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Life Guard Station and Flags in the water

Cleveland Queensland

It was Sunday, and I was waiting on a train to the city to change to a train for the Gold Coast. I decided to have breakfast at Hog’s Breath Cafe, right on the waterfront at Cleveland Marina. It was a perfect day

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The Marina was very quiet. One yacht had moored on the public pier, and the owners came ashore. When I returned, the same pier had a collection of fishermen with their rods and buckets fishing, mostly older grandpas and grandsons. Next to the Marina are some apartments which I assume are mostly inhabited by the retired and the elderly. I doubt that anyone else can afford to own properties along the Marina. I know that every time I have seen someone, which is not often as residents in these areas keep themselves well hidden, they have been much older than me, and that is old.

There was no-one around when I arrived, but when I was leaving I saw that the other cafes along the Marina had customers mostly eating cakes. I looked at the breakfasts to see if any looked good, to see that cakes was selected everywhere. I wondered if cost was a factor. My Muesli cost $12.95 and I had free water as the coffee was $4.50. I also had a brioche at $5.95 because these items were the cheapest on the menu. A full breakfast was $22.50, and  eggs were $19.00. I wanted to buy a drink for the lady at the Railway Station who held my luggage while I had breakfast, but baulked at paying $4.50 for a small bottle of coca cola. Maybe this is why people have cake for breakfast. A single cake was $8.00.

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A modern boutique style marina with 75 floating berths nestled in protected waters surrounded by boardwalk at Cleveland, Brisbane. The marina has all weather access and is only a few miles from the delights of Horseshoe Bay on Peel Island and offers a choice for boat owners to cruise the open waters of Moreton Bay to the north or the sheltered channels to the south through to the Gold Coast.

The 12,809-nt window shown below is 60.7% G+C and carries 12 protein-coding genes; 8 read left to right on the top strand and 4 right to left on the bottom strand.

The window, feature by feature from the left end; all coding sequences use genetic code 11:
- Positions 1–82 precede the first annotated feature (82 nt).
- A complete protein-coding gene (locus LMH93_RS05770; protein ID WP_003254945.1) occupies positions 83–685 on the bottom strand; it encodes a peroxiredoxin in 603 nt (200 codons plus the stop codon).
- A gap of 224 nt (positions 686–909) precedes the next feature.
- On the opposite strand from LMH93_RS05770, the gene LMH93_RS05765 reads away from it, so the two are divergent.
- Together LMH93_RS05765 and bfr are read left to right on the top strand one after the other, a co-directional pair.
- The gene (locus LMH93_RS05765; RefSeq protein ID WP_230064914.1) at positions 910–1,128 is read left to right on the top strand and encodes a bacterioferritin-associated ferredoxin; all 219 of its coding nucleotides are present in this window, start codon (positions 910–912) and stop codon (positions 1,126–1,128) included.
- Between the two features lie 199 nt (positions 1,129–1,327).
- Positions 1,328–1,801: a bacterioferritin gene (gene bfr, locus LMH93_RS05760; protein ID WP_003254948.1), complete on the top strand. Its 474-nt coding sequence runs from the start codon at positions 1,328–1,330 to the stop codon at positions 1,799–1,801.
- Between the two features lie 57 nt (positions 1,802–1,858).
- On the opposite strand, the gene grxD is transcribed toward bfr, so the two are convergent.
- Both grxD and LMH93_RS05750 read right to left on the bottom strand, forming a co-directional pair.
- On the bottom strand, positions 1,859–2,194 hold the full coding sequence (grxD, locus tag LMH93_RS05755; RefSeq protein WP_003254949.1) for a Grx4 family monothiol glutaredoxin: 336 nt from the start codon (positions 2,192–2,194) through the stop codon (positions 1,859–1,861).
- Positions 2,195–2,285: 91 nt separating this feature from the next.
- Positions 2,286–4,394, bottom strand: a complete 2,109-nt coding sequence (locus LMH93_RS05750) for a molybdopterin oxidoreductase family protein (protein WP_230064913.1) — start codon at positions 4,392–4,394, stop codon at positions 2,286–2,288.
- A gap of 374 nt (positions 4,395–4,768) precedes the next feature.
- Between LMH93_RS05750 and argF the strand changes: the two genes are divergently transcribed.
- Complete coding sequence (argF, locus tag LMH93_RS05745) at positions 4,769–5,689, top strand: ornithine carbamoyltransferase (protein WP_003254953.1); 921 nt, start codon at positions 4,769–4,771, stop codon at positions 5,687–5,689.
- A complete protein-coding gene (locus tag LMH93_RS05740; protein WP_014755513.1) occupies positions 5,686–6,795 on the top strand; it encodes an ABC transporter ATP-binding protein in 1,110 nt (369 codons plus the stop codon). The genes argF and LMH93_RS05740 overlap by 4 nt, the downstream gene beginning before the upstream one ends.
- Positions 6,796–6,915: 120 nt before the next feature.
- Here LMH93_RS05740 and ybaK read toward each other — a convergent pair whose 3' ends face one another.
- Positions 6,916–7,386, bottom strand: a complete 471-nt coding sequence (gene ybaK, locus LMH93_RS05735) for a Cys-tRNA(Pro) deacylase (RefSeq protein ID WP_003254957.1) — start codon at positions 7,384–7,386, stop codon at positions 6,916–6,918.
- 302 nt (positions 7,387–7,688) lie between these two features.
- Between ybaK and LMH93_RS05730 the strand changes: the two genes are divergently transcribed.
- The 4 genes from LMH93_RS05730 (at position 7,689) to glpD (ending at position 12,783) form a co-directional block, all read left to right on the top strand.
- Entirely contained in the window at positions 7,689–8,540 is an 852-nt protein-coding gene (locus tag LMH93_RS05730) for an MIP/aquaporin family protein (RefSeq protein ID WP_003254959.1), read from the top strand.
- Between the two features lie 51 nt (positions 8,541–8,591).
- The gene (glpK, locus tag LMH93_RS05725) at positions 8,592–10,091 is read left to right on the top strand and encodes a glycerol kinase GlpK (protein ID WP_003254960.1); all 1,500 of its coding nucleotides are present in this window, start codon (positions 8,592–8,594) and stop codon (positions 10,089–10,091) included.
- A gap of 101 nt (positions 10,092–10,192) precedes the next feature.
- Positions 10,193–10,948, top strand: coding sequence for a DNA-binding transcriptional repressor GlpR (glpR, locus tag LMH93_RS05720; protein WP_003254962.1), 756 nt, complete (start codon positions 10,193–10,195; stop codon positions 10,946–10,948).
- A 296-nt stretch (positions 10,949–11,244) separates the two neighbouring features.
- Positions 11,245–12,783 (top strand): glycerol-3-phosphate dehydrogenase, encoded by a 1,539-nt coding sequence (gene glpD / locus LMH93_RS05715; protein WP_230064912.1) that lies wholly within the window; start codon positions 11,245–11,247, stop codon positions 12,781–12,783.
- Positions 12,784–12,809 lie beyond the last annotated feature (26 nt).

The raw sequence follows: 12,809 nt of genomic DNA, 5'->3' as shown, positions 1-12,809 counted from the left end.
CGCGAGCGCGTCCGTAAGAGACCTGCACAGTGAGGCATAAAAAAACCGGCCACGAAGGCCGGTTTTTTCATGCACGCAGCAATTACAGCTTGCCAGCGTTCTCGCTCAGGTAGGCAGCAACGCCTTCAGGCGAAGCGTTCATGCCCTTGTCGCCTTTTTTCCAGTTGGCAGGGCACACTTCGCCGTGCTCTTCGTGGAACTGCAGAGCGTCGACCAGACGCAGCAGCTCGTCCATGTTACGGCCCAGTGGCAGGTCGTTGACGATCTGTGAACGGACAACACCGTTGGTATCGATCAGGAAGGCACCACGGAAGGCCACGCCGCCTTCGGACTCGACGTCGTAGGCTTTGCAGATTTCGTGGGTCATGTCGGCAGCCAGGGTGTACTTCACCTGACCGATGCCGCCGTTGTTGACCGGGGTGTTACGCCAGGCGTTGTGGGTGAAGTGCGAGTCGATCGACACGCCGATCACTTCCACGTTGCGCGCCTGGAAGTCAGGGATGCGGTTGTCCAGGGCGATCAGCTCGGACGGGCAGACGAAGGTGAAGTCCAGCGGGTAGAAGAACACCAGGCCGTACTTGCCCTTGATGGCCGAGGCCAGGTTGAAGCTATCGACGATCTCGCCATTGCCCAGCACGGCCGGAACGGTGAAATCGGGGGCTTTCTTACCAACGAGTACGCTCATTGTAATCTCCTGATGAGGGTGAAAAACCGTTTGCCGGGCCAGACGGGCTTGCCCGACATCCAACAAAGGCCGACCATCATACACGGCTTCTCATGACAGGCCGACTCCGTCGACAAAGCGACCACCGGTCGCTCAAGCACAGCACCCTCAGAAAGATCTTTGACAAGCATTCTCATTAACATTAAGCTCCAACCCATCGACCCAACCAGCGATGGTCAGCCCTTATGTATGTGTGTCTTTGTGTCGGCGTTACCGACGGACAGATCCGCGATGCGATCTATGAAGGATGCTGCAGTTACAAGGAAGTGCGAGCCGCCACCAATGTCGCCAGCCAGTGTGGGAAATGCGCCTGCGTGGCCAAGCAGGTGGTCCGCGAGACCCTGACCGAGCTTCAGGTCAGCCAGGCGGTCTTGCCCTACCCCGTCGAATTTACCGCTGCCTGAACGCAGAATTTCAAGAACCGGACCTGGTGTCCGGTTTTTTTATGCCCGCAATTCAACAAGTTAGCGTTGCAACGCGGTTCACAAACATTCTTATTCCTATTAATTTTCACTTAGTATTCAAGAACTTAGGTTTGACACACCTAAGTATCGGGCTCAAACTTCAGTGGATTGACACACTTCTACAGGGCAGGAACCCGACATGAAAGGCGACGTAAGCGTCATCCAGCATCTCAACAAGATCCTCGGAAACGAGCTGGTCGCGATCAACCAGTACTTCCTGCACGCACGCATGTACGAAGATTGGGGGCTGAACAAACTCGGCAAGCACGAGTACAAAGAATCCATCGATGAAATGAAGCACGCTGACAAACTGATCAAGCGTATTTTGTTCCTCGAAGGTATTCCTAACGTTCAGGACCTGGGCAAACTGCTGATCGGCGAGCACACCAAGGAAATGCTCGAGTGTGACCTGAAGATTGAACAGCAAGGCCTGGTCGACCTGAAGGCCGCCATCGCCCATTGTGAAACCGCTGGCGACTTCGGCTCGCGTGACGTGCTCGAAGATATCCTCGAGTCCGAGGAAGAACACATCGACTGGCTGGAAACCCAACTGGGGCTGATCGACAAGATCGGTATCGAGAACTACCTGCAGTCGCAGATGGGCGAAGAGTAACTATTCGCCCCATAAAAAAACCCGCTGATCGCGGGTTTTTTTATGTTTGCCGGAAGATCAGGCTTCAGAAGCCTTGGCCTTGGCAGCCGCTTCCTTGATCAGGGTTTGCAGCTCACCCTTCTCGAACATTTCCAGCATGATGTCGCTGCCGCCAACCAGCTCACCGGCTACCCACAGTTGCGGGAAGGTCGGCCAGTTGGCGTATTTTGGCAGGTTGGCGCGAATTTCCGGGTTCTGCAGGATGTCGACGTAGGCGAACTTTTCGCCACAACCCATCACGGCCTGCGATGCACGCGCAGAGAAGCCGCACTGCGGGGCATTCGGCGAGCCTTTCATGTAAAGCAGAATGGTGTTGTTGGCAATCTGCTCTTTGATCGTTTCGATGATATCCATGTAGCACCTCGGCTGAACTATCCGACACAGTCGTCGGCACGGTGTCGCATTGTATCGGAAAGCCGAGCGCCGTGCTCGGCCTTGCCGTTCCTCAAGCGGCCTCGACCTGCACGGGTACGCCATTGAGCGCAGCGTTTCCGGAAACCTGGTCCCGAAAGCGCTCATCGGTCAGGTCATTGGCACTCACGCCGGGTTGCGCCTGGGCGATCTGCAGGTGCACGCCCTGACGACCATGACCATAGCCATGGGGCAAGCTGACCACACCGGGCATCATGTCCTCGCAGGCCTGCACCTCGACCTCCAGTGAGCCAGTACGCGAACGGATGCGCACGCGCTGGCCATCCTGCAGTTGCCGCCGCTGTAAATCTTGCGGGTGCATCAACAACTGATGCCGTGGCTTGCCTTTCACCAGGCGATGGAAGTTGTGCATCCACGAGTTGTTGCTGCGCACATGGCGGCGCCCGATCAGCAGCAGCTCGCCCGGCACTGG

http://www.peterhansenyachtbrokers.com.au/raby-bay-marina

I asked one day if there were hire boats, or tours going from here, and was told there is one, but it does not go often, and is run by someone privately.

Like all Marinas these days, the yachts appear unlived in, and sit still and silent in their berths, being a status symbol to those who can afford to purchase a yacht to leave it sitting in a paid berth so they can tell their associates that they own a yacht. My response is always, ‘..but why do you have a yacht’…implied but never stated….’when you never use it’. I never get an answer, so I say ‘Wonderful…it would be wonderful to have a yacht’ and they beam generously at me, for after all one who owns a yacht can afford to be benevolent to those who do not own a yacht, and who also have that slightly yearning look that suggests they would like to also be a yacht owner if things were different.

cleveland-marina

After breakfast I strolled the restaurants seeing that there is quite a few there, equally priced to Hog’s Breath, equally situated along the marina walkway with the same beautiful view from a slightly different viewpoint, and decided next time I must try a different one.

It was time to go back to the station and travel to the Gold Coast, so I ambled back enjoying the beautiful scenic views, past a couple of children using the playground equipment, and a lady sitting on a seat looking very lonely. I smiled at her and walked on, collected my suitcase and boarded the train to my next adventure

boardwalk-at-cleveland